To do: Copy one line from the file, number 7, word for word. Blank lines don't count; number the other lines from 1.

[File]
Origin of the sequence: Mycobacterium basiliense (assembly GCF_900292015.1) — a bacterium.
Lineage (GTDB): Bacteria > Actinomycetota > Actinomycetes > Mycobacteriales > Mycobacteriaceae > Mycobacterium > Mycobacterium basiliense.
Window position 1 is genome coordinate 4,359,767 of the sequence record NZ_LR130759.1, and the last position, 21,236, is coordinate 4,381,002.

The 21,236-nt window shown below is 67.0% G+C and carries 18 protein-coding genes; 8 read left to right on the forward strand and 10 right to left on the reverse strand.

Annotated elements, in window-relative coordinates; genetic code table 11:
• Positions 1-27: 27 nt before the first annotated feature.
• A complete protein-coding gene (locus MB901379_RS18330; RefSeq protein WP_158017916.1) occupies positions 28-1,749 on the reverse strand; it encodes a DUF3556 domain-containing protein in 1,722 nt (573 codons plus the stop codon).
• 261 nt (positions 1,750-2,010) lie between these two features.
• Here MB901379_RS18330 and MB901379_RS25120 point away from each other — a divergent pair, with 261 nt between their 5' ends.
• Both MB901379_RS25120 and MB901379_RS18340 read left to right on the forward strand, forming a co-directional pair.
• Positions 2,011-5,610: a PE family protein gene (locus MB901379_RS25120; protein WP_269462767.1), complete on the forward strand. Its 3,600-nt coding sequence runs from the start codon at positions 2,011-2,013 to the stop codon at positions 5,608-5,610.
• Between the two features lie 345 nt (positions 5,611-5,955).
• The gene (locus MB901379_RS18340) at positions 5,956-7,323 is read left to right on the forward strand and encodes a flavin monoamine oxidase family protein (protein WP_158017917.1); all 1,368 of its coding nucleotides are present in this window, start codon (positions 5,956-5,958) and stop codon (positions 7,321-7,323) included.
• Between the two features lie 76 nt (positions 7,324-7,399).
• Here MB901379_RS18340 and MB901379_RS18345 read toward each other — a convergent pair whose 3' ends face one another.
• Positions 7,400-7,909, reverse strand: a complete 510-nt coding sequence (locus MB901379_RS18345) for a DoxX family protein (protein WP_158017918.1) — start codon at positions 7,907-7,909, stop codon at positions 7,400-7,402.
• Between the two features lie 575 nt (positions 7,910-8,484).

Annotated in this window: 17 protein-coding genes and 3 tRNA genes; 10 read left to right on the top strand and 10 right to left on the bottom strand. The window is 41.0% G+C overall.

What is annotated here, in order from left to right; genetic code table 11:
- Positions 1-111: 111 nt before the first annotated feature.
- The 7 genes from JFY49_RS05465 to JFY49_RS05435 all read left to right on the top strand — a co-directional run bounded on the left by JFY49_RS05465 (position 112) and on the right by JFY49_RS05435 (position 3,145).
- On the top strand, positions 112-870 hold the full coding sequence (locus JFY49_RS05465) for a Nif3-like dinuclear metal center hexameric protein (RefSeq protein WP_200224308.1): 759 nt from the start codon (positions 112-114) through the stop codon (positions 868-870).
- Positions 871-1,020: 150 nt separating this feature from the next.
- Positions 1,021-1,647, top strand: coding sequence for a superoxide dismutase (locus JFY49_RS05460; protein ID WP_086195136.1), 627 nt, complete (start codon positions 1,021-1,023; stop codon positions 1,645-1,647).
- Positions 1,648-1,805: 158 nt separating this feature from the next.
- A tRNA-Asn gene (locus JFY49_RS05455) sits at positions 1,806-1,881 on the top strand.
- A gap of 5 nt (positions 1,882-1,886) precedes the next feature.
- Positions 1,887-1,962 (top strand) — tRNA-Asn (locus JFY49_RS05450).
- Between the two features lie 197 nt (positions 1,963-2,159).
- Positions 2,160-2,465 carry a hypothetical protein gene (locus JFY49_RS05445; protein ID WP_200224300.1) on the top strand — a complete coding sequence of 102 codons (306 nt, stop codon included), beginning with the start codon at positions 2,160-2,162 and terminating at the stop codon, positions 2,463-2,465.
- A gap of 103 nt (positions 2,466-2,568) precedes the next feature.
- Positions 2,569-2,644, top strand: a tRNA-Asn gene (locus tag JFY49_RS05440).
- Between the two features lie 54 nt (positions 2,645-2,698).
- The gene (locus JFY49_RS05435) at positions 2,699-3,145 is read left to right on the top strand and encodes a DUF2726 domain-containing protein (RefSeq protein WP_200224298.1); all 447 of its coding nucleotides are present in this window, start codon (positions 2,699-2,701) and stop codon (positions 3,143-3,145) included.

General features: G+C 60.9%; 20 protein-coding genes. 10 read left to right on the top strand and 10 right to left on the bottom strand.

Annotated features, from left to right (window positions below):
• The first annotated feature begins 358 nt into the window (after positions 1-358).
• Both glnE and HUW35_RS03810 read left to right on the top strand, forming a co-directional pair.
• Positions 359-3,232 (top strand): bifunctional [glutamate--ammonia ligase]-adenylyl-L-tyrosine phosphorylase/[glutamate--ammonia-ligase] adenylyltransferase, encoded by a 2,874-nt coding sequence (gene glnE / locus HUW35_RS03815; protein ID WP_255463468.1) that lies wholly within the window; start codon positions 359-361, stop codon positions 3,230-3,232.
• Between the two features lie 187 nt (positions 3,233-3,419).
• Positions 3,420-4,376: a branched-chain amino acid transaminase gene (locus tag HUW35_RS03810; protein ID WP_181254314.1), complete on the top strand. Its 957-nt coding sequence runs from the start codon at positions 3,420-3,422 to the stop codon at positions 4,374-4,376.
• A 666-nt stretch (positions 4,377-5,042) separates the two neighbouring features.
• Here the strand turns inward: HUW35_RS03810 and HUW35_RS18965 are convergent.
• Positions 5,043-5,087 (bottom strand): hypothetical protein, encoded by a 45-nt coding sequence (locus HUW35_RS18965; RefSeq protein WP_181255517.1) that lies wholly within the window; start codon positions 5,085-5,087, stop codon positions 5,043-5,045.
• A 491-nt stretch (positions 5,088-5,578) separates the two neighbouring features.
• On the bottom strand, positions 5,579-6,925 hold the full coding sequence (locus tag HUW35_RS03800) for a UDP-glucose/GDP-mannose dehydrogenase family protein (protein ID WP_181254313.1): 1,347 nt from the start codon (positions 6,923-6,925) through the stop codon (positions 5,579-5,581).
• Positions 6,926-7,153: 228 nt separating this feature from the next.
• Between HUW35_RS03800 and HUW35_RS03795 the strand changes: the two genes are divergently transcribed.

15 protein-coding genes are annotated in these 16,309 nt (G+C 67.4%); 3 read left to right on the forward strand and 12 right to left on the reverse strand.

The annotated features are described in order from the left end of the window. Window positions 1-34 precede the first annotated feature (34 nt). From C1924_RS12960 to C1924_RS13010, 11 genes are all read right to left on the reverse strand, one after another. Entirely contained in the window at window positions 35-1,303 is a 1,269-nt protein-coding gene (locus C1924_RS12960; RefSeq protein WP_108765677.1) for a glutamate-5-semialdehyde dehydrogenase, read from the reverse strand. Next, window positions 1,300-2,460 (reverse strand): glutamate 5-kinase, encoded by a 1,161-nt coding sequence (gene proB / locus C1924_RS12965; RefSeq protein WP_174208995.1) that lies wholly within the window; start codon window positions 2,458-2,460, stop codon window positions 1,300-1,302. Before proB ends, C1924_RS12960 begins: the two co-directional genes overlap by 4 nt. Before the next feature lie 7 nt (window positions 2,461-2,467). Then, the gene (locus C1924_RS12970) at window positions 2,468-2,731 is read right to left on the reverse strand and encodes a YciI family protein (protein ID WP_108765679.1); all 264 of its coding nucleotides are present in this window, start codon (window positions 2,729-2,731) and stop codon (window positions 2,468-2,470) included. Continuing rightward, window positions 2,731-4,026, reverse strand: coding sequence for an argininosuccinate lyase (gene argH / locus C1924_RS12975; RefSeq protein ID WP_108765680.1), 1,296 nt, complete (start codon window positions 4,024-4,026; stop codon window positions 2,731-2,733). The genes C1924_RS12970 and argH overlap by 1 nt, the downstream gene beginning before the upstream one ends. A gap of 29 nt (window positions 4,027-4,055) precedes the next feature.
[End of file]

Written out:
• A complete protein-coding gene (locus MB901379_RS18330; RefSeq protein WP_158017916.1) occupies positions 28-1,749 on the reverse strand; it encodes a DUF3556 domain-containing protein in 1,722 nt (573 codons plus the stop codon).